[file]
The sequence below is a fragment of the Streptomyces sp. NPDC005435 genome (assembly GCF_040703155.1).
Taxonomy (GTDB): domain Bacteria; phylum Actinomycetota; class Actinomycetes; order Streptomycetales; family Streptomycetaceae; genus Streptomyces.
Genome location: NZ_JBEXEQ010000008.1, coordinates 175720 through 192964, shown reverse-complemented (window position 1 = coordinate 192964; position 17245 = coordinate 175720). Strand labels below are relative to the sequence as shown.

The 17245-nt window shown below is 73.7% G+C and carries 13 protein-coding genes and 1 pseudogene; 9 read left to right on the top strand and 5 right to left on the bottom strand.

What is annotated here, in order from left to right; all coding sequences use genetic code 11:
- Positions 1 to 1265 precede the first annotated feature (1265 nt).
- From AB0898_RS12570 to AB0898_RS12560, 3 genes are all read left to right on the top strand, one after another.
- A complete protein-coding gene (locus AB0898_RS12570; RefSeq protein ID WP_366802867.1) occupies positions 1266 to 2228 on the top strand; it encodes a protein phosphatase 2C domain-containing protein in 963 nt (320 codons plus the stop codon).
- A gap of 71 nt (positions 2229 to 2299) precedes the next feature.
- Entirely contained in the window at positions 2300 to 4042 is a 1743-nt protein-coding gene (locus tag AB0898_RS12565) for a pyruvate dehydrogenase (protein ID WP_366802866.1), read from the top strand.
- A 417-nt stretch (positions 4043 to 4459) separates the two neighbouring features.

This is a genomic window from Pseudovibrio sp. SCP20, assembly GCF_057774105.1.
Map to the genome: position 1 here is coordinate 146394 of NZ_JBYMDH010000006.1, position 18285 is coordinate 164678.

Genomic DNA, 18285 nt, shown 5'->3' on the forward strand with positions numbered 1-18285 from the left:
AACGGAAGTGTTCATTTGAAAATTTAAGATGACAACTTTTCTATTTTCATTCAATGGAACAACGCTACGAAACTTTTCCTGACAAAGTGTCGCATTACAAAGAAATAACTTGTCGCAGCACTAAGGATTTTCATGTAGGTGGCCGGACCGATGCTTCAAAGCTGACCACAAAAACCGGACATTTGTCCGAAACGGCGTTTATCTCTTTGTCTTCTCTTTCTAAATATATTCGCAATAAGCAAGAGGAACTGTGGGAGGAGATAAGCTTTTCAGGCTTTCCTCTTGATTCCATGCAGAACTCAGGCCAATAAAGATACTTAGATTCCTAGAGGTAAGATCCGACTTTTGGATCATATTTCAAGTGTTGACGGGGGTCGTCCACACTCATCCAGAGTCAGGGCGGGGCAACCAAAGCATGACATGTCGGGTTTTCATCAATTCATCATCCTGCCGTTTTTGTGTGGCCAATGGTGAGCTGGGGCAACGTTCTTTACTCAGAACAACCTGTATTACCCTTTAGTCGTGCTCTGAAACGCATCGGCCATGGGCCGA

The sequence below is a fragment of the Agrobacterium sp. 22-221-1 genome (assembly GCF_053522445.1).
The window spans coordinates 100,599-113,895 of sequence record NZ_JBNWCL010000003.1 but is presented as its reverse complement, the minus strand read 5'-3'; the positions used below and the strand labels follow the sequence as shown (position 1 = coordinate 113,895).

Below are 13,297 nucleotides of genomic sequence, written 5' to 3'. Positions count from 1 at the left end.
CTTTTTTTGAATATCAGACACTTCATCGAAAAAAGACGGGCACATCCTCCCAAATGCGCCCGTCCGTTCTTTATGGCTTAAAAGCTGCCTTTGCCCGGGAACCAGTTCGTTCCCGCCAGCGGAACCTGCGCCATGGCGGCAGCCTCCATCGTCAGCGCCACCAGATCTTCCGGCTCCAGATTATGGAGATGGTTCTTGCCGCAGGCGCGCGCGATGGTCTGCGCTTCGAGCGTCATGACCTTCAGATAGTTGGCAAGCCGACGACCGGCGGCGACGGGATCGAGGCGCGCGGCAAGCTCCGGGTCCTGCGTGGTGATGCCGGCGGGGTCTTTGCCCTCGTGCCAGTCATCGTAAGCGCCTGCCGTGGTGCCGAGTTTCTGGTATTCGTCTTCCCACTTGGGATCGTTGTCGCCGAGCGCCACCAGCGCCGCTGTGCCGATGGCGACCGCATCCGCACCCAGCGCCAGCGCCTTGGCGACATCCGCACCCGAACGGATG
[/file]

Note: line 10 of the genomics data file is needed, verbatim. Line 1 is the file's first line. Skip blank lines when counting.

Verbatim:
- Entirely contained in the window at positions 2300 to 4042 is a 1743-nt protein-coding gene (locus tag AB0898_RS12565) for a pyruvate dehydrogenase (protein ID WP_366802866.1), read from the top strand.